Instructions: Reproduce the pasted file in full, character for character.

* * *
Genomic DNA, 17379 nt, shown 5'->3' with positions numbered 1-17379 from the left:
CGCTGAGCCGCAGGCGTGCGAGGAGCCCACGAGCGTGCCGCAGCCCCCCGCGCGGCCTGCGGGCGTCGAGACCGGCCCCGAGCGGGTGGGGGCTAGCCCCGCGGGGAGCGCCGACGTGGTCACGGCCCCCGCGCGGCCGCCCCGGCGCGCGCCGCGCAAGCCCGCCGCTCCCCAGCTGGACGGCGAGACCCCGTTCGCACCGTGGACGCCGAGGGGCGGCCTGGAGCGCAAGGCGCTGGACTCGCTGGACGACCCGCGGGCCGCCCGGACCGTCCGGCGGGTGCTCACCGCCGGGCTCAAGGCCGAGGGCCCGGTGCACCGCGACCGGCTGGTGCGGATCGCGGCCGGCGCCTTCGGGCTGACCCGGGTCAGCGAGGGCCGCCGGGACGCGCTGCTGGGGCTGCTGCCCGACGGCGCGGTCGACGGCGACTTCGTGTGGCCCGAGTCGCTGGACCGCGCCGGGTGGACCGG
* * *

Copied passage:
Genomic DNA, 17379 nt, shown 5'->3' with positions numbered 1-17379 from the left:
CGCTGAGCCGCAGGCGTGCGAGGAGCCCACGAGCGTGCCGCAGCCCCCCGCGCGGCCTGCGGGCGTCGAGACCGGCCCCGAGCGGGTGGGGGCTAGCCCCGCGGGGAGCGCCGACGTGGTCACGGCCCCCGCGCGGCCGCCCCGGCGCGCGCCGCGCAAGCCCGCCGCTCCCCAGCTGGACGGCGAGACCCCGTTCGCACCGTGGACGCCGAGGGGCGGCCTGGAGCGCAAGGCGCTGGACTCGCTGGACGACCCGCGGGCCGCCCGGACCGTCCGGCGGGTGCTCACCGCCGGGCTCAAGGCCGAGGGCCCGGTGCACCGCGACCGGCTGGTGCGGATCGCGGCCGGCGCCTTCGGGCTGACCCGGGTCAGCGAGGGCCGCCGGGACGCGCTGCTGGGGCTGCTGCCCGACGGCGCGGTCGACGGCGACTTCGTGTGGCCCGAGTCGCTGGACCGCGCCGGGTGGACCGG